BS Mechanical Engineering

Minor in Mathematics

Class of 2009

Senior Design Project:

Mechanical Equine Therapy Replication


Design and build a mechanical horse that can mimic the gait of a horse as seen from the saddle and as interpreted by motion capture technology. This would be a feasibility and build as a potential physical therapy alternative for equine hippotherapy.

These types of therapies are used in paraplegic and quadriplegic rehabilitation programs. The translation and rotations in the horses saddle force the patients muscles and tendons to work and stretch in all directions strengthening thier hips and legs.

Motion capture of the equine movement was provided as primary data to be mimicked by this machine.

Step 1: Mimic The Motion

Design in CAD the mechanisms that will be used to fix the horse at three points fully controlling its motion. Those three points and the path that they folow through a single gait, when distributed throughout the mechanism will drive the horse movement.

Step 2: Mock Ups

Build mockups and samples to test theories and discover potential problems before they are irreparable. (pre-widespread use and availability of 3D Printers).

Step 3: Reiterate and Revise

Finalize Designs

Step 4: First Prototype Build

Build and Test Your Prototype

Step 5: Revise as Necessary to complete a successful design

Step 6: Present Finding and Conclusions

Final TMH Presentation2

Congratulate the Team on a Job Well Done

Senior Fluids Project


Winglet have been used in aerospace and aviation to increase efficiency, reduce pressure drop across the wing, and reduce the amount of turbulence and intensity of the eddies produced by the wing. Our design project was to determine whether similar efficiencies could be achieved when utilizing winglets in the design of wind turbines.

The goal of this would be two fold. One would be the increased energy efficiency of the wind turbines. The other would be that the reduction in pressure drop across the wing tip would have a less harmful effect on local wildlife whose lungs are prone to popping when they near windfarms due to the sudden pressure drop near the wingtip as seen in this youtube video.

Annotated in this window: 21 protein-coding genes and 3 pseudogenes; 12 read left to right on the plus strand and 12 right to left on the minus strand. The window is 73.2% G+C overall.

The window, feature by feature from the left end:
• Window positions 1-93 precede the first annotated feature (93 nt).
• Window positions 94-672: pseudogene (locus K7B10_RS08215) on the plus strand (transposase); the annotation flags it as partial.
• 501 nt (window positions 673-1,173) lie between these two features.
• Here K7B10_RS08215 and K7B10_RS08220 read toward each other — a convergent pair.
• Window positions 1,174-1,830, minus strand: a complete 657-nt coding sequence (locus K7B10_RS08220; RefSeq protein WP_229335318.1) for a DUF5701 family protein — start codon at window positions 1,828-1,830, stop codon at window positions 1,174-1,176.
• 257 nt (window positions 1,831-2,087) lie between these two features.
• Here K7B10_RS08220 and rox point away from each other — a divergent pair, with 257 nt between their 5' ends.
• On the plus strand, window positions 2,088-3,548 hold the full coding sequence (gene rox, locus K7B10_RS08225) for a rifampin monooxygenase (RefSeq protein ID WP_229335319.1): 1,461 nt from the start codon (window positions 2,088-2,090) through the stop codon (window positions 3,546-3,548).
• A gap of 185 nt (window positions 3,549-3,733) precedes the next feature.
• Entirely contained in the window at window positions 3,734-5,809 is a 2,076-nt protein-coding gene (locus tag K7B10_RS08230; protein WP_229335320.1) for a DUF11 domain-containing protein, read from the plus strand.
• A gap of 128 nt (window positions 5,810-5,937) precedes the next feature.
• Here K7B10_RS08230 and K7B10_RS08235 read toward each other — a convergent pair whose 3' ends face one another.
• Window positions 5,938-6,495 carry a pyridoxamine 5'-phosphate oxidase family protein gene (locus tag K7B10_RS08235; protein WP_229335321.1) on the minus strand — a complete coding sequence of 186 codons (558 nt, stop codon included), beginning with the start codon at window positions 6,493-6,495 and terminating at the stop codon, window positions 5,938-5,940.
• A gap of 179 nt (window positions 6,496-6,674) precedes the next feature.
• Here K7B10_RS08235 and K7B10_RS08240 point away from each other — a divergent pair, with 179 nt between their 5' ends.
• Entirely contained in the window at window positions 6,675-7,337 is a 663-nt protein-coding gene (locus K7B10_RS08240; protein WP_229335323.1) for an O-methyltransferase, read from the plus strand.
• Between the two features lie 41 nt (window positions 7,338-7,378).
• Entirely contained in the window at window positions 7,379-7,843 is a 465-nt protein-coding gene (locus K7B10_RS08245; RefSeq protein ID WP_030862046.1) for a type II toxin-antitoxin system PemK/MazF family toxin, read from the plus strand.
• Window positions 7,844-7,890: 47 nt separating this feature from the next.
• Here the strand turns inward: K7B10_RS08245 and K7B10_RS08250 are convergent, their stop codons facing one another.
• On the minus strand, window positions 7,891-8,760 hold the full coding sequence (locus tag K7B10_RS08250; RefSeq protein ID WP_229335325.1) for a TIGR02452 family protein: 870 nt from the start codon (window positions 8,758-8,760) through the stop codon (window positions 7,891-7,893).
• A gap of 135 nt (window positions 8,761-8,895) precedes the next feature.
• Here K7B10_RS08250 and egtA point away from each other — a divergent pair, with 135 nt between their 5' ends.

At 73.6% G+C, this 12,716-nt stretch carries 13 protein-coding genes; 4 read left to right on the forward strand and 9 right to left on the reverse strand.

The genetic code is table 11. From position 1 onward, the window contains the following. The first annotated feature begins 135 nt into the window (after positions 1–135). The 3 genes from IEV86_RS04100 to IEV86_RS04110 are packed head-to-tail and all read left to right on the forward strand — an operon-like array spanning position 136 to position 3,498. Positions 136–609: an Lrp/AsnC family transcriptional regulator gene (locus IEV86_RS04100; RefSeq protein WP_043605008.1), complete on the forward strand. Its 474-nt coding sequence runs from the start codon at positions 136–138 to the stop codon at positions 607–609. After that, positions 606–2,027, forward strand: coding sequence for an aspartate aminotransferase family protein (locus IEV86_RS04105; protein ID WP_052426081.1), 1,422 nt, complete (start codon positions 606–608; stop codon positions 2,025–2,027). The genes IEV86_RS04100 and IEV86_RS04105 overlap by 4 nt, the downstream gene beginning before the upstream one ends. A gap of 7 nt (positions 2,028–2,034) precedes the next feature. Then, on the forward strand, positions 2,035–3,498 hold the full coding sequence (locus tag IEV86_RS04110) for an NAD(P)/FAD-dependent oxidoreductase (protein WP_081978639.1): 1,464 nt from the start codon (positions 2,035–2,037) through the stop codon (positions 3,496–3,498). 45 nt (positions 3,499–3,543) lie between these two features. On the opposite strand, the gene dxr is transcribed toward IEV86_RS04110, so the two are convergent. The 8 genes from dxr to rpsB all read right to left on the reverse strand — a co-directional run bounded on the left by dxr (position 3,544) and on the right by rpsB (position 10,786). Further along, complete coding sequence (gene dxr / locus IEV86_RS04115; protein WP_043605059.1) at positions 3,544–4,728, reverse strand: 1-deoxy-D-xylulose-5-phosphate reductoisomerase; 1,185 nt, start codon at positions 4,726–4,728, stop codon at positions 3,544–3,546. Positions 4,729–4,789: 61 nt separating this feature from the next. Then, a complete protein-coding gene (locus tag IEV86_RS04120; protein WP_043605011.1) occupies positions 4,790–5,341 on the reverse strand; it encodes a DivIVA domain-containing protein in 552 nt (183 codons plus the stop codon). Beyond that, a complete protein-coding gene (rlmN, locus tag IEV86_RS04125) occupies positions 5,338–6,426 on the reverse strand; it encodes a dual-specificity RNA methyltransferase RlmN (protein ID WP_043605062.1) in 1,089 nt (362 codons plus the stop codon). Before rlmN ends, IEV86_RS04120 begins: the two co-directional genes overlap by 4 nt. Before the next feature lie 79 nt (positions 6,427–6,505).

Photographs of our wing and wing tip designs made at 1/25th scale and on 1/150th scale.


Our hypothesis that winglets produce similar effects in wind turbines as they do in aerospace applications proved to be inconclusive. While we did see a reduction in pressure drop and improved efficiencies, our numbers were within the margin of error and therefore statistically insignificant.

While the 1/150th scale wind turbine was the largest we could fit inside of our wind turbine, we believe the scale at which we tested our hypothesis was too small to identify whether significan efficiencies could be achieved. Even slight measurable changes in pressure variations when put to scale of anctual winde turbine yielded exponentially fluctuating results.

While winglets may in fact increase efficiency more testing would be needed in larger wind tunnel facilities like those of a vehicle or small aircraft which could reduce the margins of errror when it came to scaling our data and